Piece description from the artist
This painting is number eight in my rural American youth series. It is an exploration in both design and the throbbing and pulsating life in both the young child and his young uncle. I decided to take a somewhat naive approach to the handling of the material, ordering it in a rather flat design, and was very interested in exploring the weathered look of the old farmhouse, the disorientating perspective to animate the violent reaction of the toddler to being contained and caressed, as he bucked to be free to explore the world on his own. This artwork was created in studio from several shorter studies, and one longer study of both the child and young man.
Hilary J. England was born in Brooklyn, NY and has studied painting and drawing at the Art Students League of New York. She has since exhibited at various galleries in New York, Pennsylvania and across Europe, and is collected internationally. She currently resides and works in Schuylkill County, Pennsylvania.
Her past body of work explored the transition of contemporary youth into adulthood, and the spectrum of emotion and issues involved with that shift. “In the examination of this subject, I am addressing the effects of single parenthood and poverty on young adults and children in rural America. The teens/young adults in these paintings are all products of single parent families, and have struggled with the complications associated with that. They suffer from particular issues that are exclusive to them alone due to their circumstances, yet they also share universal ‘coming of age’ concerns that are common to all people and cultures. I use a bold palette, naïve approach to color, line, and skewed perspective to attempt to show the alienation and confusion between traditional childhood values we espouse as a society, and the new marginalized norm and divide they are actually experiencing.”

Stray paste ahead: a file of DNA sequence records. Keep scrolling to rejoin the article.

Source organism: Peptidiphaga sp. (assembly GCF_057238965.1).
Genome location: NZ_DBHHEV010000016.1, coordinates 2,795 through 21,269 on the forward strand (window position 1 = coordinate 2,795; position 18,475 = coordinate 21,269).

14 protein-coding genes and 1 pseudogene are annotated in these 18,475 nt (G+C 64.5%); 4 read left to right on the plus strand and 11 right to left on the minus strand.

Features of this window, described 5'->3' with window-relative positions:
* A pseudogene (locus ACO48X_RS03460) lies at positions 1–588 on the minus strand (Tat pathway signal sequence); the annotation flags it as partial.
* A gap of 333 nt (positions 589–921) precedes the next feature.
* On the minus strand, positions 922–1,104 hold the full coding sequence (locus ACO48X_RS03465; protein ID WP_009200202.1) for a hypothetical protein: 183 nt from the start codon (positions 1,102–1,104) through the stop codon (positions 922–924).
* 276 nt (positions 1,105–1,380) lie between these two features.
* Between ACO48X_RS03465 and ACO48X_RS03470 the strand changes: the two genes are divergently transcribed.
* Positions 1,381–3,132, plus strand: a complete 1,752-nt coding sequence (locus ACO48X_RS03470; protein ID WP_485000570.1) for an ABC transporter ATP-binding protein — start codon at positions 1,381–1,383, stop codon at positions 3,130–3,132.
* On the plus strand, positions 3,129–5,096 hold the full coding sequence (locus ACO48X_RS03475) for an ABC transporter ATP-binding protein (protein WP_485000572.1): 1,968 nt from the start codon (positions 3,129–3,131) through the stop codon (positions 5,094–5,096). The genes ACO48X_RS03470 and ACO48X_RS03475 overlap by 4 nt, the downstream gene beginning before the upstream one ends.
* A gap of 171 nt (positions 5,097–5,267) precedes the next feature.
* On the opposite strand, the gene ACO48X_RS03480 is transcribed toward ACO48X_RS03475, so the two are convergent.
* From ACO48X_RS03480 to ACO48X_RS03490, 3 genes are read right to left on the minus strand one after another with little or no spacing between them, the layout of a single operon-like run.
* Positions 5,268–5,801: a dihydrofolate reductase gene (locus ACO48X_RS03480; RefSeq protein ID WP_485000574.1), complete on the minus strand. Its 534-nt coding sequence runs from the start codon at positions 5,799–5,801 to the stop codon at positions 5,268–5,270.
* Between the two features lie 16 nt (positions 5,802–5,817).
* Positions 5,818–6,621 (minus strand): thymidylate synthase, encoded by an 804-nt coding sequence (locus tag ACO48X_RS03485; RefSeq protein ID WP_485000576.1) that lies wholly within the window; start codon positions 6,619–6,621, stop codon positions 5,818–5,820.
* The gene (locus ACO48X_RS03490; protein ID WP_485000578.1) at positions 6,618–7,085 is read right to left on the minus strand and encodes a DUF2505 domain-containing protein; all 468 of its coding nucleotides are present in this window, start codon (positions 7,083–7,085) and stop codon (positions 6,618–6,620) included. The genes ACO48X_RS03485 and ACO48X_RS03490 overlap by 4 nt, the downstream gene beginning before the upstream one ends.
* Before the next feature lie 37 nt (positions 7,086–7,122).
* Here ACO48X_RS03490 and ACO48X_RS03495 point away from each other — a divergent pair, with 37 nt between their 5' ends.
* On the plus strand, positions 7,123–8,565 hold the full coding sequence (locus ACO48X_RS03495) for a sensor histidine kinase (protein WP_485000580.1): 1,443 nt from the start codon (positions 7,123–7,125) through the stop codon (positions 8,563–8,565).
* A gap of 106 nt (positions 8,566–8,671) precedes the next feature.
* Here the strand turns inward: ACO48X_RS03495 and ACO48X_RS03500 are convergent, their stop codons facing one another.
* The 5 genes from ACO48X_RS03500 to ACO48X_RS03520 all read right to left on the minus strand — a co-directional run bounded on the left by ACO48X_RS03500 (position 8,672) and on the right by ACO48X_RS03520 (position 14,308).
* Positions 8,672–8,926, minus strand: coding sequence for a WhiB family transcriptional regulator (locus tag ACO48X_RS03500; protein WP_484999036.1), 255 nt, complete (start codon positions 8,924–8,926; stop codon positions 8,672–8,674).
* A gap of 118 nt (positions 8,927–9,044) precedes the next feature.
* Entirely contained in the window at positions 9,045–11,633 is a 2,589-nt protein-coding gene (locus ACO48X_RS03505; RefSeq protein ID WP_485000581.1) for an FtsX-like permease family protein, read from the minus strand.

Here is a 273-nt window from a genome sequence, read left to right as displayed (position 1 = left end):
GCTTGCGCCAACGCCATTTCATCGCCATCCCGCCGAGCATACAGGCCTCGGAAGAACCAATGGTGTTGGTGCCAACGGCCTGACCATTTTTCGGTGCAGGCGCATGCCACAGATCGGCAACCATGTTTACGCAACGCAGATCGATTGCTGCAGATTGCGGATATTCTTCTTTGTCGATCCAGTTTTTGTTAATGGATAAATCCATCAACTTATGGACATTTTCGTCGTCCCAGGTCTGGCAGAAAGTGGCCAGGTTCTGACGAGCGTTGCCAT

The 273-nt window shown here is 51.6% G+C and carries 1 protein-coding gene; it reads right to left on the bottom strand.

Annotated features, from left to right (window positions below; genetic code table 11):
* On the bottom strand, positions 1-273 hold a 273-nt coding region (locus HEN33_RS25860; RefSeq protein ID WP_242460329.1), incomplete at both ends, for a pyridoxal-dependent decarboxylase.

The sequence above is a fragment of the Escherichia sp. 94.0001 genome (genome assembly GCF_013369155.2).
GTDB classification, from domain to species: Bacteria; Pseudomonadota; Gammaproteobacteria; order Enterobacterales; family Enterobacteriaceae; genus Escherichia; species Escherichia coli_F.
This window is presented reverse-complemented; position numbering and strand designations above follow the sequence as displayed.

Current works and ongoing series explore the strength of the female form in its natural essences and the juxtaposition of nature, memories, the elements, and the Female form.